Summer 2018

This year, for my agent’s annual costume party (yes, this is a thing! My job is AWESOME!), I was tasked with coming up with a musical-themed costume. CJ immediately reminded me that I’ve always wanted to do Mary Poppins, so I was off and running!

Everyone’s favorite Time Lord wears several different costumes in the film, but I wanted to do her iconic blue “Travel” ensemble. The real costume sold at auction a few years ago:

The 1964 film is set in 1910, so I was looking for a mid-century interpretation of Edwardian clothes, not a period-accurate 1910 ensemble, which made things a bit simpler—no corsets, modern mundane patterns, etc. For the skirt I used the pattern from my old rope petticoat, OOP Butterick 3418:

And for the jacket, the current B6103. View B, with the small shawl collar and shoulder princess seams, has the perfect silhouette:

(That’s my mom’s wedding dress from 1969 in the background!)

Although we all know that Mary’s suit is blue, figuring out what blue was trickier! In the auction photo, above, it appears a dark greyish navy; but in the movie it looks much brighter. I tried for a balance of not too bright or too dark, and ended up with this glorious heavy blue cotton/silk faille suiting. It has fantastic weight, but the drape is a little too full/stiff for the skirt, although I made it work. The fabric is sold out as of writing this, but it’s been restocked a couple of times since I ordered it (in April). It was lovely stuff to work with, making it a real pleasure to sew and wear.

For the piping, I used purchased grey bias tape, no piping cord, and sewed it to the side-front pieces, so that it would then naturally fall to the outside (vs standing up from the seams, or twisting toward the front). I had to tweak the width of the front skirt panel to ensure that the piping on the skirt and jacket met while wearing it. The other major change was adding the cutaway curve at the front hemline. It was a pretty straightforward project, but fitting princess seams is kind of a pain, and after multiple mockups of this jacket, the blouse (also princess seamed), and the Orville uniforms (so many princess seams!), I will be happy to never sew another one!

You can see a yellow lining or hem facing in the auction photos; the Butterick jacket pattern *is* lined, but bag lining and I never get along, so although I began with good intentions (and yellow lining) I ended up ripping mine out.

 

Inside-out view of skirt, showing the petticoat lining

I felt like any Edwardian gentlewoman—Time Lord or no—would wear petticoats, so I added a petticoat lining with a ruffled hem to the skirt. I used some basic white broadcloth and a length of eyelet ruffle, then just attached everything at the waist before putting in the waistband. It’s wonderful to swish about in, and it definitely gives the skirt some oomph. It doesn’t actually need that much oomph, however, so I had to tone it down a bit, by folding the side seams inward and pressing them in place, so the folds would fall closer to the body, rather than spreading out like a big ol’ bell.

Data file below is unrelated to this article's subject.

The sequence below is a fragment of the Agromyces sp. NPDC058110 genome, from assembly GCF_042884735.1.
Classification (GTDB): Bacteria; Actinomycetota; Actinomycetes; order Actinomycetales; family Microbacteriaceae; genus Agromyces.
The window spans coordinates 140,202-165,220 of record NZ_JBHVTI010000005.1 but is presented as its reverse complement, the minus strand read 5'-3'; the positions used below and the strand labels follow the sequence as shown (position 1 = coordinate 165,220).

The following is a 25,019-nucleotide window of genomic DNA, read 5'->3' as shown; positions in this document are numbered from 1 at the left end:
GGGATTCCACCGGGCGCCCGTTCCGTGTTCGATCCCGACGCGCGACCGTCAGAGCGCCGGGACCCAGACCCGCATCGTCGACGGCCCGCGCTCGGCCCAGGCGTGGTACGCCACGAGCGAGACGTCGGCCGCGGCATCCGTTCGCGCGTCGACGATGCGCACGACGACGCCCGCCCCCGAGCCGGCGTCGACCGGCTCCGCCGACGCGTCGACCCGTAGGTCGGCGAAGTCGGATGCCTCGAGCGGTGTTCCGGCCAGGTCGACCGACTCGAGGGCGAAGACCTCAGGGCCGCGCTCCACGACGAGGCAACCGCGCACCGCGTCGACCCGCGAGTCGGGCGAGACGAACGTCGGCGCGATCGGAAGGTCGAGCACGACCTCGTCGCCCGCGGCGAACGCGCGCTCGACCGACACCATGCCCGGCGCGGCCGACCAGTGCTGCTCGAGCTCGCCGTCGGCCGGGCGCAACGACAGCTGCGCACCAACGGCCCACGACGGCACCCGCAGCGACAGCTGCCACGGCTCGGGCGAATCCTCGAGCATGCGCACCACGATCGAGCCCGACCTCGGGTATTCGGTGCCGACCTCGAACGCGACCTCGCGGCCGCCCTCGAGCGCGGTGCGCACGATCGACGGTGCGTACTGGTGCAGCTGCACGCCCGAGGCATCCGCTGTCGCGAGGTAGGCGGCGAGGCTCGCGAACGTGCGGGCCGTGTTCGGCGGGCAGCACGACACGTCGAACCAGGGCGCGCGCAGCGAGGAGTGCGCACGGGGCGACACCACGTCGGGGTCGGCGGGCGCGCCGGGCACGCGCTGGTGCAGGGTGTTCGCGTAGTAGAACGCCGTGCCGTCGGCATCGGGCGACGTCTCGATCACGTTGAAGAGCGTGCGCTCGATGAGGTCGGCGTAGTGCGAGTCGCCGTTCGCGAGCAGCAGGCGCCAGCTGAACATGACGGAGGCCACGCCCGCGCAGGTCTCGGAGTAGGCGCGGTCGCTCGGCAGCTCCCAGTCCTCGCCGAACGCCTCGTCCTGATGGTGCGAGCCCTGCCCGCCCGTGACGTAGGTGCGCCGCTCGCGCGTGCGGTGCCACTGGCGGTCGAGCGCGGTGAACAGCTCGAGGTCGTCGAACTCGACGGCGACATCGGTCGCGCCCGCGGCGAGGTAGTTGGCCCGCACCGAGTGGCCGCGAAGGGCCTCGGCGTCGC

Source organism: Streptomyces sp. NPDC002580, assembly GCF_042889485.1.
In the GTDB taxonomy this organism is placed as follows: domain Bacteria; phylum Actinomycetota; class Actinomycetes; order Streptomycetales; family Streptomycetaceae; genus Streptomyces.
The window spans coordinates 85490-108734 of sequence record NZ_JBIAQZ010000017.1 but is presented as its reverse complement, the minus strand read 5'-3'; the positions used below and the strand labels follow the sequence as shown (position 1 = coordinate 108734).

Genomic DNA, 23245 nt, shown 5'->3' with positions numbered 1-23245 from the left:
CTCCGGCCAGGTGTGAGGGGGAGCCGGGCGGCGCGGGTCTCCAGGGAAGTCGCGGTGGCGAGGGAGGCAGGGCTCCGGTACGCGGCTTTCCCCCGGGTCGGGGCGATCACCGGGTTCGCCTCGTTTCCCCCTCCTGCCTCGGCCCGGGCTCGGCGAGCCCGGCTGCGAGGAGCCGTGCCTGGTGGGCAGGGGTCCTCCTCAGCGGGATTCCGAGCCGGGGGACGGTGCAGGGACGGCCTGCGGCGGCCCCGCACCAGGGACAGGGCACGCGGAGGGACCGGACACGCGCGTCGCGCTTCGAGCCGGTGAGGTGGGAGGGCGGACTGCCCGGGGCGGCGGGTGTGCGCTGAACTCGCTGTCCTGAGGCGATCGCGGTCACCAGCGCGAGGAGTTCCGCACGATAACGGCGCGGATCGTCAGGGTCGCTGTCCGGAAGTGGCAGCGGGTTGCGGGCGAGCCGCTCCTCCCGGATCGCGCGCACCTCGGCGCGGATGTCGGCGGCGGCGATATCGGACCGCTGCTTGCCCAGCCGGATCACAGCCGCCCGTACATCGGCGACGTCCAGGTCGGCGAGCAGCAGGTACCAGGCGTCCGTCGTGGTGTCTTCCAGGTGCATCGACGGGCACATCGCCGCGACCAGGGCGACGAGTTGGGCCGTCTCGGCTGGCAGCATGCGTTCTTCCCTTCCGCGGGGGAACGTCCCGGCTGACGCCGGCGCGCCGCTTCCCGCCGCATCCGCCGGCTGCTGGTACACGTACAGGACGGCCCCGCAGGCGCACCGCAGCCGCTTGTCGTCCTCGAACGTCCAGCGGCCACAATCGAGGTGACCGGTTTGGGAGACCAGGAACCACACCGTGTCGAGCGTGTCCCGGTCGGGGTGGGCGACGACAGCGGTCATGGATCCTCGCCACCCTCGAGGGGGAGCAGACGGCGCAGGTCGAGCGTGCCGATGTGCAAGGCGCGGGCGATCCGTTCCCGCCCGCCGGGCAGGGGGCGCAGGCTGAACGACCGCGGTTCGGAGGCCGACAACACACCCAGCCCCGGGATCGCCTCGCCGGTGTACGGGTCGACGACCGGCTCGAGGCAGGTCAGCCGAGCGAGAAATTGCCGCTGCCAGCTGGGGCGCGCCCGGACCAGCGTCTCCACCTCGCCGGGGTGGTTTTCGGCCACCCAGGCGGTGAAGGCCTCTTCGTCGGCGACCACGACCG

The Blouse (before ironing!)

Under her blue jacket, Mary Poppins wears a striped shirtwaist-style blouse, with a full front-button band, and a ruffled collar and cuffs. The original piece has golden yellow stripes:

I made mine from a beautiful embroidered lawn I thought captured the spirit nicely:

Although this yellow striped gauze was another good contender.

I used the Liesl & Co Recital Shirt pattern to make it:

Practically perfect, right? I was hoping that the finished blouse would be wearable for non-costume events, although I haven’t actually broken it out for mundane wear yet!

The fabric is very sheer, which meant that a “corset cover” was absolutely in order. I found a lace-trimmed tank on Amazon that looks very similar to Edwardian corset covers, and it finishes the look beautifully.

You can’t see them very well, but I have awesome shoes, Easy Street Edison booties, in dark brown:

Mary Poppins wears black shoes, but I had these in my wardrobe already. (SO comfortable!)

Mary’s red bow tie is very simple, but I just chanced to have a red grosgrain bow on hand (I found it in a box of cat toys…? Yeah.), and although it’s not the exact style Mary wears, it works:

Of course, no Mary Poppins ensemble would be complete without a few more accessories. A black straw hat dressed up with flowers and cherries:

And her TARDIS, er, carpet bag! I’ve had this bag for aeons (I had it at my wedding; not IN the wedding, but on hand should I need anything. Like a floor lamp.)

This project was every bit as fun as it should have been! She’s such a beloved character, it was neat to channel some of that affection for a day! At the agency retreat, a couple of chance words turned my little musical costume into a whole ensemble:

EMLA Clients, step in time!

…And folks in San Diego’s Gaslamp Quarter kept stopping me for pictures. And showing me their Mary Poppins tattoos. Ahem.

Now. If you’re anything like the Gaslamp crowd, you may be wondering about her umbrella and scarf! I actually have a lacy scarf (and the lacy-scarf-knitter’s permission to paint it), but that scarf and the umbrella both belong to a different costume–the black overcoat she wears when she arrives at the Banks home:

…And a full-length umbrella is awkward to travel with. We already had to take a shovel with us! I’m not ruling it out, however, for any local appearances, so stay tuned!

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